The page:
Saturday, 13 January 2007

Book: The Varieties of Scientific Experience: A Personal View of the Search for God by Carl Sagan

Lowdown: Sagan's version of The God Delusion.
Review:
Carl Sagan has been dead for 10 years now. This does not, however, stop him from publishing new books: The Varieties of Scientific Experience is a result of his wife's (Ann Druyan) editing of lectures Sagan gave during the eighties to a forum in Scotland which invites people of distinguished persona to lecture them on natural theology. While I doubt most of us, including the Sagan admirer in me, would categorize Sagan as a a professional in the filed of theology, the result of his lectures is so good I would gladly have him appointed as the pope.
Natural theology, according to both Sagan and your average English dictionary, is to do with the studying of god through natural phenomena - as in, according to Sagan's interpretation, thorough science and through critical observations and the conducting of repeatable experiments in peer reviewed processes. Naturally, this is a bit different to the methodology most of our religions come from, which usually is more to do with revelation and blind faith rather than verifiable facts.
Sagan uses the opportunity provided to him through these lectures to marvel at god's work: the book starts with an overview of just how big and how varied the world we live in is, and just how small and narrow our scope of looking at it is; a fact that becomes obvious once one looks at our extremely limited and species biased religions. Sagan continues to explore his scientific based approach and compare it with what religion offers us, and without really trying to do so he ends up constantly mocking our religions. The result ends up raising very similar issues to the ones raised in Richard Dawkins' The God Delusion, yet there are some significant differences between the books: while Dawkins' book is an all out attack at religion, Sagan is exploring, not attacking, and just happens to conclude that our religions are lacking. Sagan is also much more philosophical, as evident by him exploring his subjects and speculating on issues using his expertise in astronomy (as opposed to Dawkins, who as an evolutionary biologist tends to explore the same ideas using findings from his field of research): Sagan discusses what we can learn from other objects in our solar system regarding the evolution of life on earth and regarding the way we treat this gift of life that was handed over to us with, say, nuclear weapons and global warming. He moves on towards further speculation through his research into the subject of UFO's and through discussions on a topic he was very passionate about, the search for extra terrestrial life and in particular intelligent life. While those may sound exotic and unrelated to religion, Sagan uses such subjects to explore around religious concepts and question them.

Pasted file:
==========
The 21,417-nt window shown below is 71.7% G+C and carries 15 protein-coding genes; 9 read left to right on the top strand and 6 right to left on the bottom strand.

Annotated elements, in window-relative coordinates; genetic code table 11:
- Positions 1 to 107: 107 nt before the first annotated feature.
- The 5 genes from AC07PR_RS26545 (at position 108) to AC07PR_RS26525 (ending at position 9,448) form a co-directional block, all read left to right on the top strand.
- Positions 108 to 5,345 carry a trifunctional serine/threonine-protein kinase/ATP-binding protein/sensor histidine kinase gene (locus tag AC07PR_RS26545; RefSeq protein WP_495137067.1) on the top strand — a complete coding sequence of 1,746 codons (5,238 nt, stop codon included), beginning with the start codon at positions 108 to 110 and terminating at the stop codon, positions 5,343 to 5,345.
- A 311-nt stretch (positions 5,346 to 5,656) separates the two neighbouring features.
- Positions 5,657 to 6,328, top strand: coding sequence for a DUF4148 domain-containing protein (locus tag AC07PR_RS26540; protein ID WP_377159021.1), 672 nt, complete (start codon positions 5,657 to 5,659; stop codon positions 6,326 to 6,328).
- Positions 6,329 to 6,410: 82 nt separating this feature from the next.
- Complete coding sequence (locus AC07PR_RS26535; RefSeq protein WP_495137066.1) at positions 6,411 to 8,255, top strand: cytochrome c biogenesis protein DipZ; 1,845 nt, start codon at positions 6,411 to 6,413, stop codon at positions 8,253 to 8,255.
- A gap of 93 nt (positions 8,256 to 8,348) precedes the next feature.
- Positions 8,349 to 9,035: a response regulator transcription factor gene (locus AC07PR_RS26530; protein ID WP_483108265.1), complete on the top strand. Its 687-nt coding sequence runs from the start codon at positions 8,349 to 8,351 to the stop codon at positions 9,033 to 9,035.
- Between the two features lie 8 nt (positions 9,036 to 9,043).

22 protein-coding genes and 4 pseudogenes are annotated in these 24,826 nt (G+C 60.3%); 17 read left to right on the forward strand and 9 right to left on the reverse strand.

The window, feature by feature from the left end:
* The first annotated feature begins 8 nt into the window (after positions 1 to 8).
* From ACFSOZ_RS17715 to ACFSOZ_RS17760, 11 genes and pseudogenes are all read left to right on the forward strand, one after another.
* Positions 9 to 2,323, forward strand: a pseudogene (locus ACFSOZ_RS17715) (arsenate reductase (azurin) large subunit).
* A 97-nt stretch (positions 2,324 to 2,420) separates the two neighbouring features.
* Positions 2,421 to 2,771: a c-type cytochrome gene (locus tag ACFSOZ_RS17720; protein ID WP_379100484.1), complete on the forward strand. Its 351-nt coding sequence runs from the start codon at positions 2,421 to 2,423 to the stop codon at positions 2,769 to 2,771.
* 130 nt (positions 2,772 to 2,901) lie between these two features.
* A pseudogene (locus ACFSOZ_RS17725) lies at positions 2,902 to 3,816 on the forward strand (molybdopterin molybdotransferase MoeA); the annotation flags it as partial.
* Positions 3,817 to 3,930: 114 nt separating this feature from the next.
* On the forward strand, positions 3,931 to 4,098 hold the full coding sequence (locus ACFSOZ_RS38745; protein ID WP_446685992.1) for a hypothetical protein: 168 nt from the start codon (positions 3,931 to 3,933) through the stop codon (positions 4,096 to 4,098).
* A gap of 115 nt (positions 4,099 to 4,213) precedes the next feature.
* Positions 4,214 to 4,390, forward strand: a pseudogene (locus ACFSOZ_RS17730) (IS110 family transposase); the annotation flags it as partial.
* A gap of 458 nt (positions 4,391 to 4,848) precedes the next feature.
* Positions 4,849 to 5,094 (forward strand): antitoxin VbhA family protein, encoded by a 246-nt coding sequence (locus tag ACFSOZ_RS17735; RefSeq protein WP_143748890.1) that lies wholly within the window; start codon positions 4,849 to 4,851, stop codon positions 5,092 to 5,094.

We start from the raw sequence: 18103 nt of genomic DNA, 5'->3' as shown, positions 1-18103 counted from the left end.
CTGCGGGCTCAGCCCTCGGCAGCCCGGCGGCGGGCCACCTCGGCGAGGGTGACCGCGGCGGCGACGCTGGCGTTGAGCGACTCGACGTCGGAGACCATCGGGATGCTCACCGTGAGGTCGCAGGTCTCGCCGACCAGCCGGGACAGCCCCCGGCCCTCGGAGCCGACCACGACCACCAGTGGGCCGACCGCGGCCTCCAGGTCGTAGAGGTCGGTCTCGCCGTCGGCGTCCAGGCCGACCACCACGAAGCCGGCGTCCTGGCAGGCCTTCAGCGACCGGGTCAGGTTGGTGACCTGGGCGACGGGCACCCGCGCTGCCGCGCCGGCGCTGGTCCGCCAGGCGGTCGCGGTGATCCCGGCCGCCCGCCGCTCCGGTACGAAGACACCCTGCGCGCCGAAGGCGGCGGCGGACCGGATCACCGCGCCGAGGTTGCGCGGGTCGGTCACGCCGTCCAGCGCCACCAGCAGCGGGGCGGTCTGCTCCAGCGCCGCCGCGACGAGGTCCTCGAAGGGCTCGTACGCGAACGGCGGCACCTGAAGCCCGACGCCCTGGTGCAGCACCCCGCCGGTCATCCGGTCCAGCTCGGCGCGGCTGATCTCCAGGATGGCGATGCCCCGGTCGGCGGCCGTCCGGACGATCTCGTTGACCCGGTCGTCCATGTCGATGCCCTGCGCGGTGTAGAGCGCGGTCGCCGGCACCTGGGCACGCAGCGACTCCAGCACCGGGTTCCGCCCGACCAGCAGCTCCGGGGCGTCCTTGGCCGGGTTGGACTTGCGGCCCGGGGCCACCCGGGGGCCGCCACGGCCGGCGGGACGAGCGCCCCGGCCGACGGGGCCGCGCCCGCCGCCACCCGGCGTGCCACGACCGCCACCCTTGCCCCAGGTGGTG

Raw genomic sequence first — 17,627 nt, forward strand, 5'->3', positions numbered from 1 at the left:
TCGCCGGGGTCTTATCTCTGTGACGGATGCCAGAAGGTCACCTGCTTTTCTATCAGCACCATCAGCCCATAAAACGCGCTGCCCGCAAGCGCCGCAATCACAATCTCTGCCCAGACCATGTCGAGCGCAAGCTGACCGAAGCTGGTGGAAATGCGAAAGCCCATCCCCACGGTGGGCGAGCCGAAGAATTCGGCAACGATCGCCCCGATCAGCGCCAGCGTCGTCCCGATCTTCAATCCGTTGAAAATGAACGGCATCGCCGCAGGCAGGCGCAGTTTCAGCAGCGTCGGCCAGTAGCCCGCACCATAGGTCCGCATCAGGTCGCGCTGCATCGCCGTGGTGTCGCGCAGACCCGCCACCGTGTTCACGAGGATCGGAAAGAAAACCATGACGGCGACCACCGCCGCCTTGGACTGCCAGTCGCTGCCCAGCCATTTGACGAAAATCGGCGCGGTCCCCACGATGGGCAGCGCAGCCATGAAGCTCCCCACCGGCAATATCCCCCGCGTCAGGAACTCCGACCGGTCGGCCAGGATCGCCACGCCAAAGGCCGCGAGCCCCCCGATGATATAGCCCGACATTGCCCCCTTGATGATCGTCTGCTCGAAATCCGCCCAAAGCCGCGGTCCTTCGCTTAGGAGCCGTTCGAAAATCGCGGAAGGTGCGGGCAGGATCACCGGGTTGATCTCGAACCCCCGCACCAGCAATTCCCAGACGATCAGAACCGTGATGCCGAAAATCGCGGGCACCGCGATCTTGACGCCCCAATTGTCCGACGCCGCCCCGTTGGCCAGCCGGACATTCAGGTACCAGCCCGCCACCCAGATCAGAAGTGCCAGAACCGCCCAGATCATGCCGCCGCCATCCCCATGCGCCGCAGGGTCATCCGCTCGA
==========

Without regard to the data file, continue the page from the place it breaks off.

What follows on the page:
Eventually, while he marvels at the work of god, he is very much in agreement with Dawkins on the issue of Western religions. The example that I took from the book involved Sagan asking why, when we buy a used car, we take such great care in testing to see that it is any good, while when we take on a system of rules and morales that govern the way we conduct our lives from start to finish we're fine with taking others' words for it, no questions asked - and most often, questions are better off not asked. If you ask Sagan, the religious admirer who wants to delve further and study god's work should not bother wasting his/her time with the familiar religions; the studying of math, for example, would be much better.
Given that the book is lecture manuscript based, it is written almost as a dialog, and as such it is very clear and extremely easy to follow despite the heavy subjects it digests. Overall I would say the book is just about perfect in the way it handles its subject matter; better yet, it is simply a pleasure to read Sagan as he analyzes his matter. The one fallacy the book does have is in its introduction, written by Ann Druyan: it reads as rather apologetic, as if trying to tell the reader that despite Sagan saying a lot of nasty things about our religions, he is "old testament". Don't ask me what being old testament means, but it's fairly clear the introduction was written in order to help the chemistry of the book with the current state of mind in America - a place where religious zeal seems to be on the rise.
Overall: I gave The God Delusion 6 stars out of 5, which is the wrong thing to do by many's accounts, especially as Sagan's version is just as good a read. Still, I will give the Sagan book just 5, as The God Delusion is a much more conclusive book that also has the potential to be a more important book, historically. But don't let The God Delusion being the good book that it is stir you away from the Varieties of Scientific Experience.

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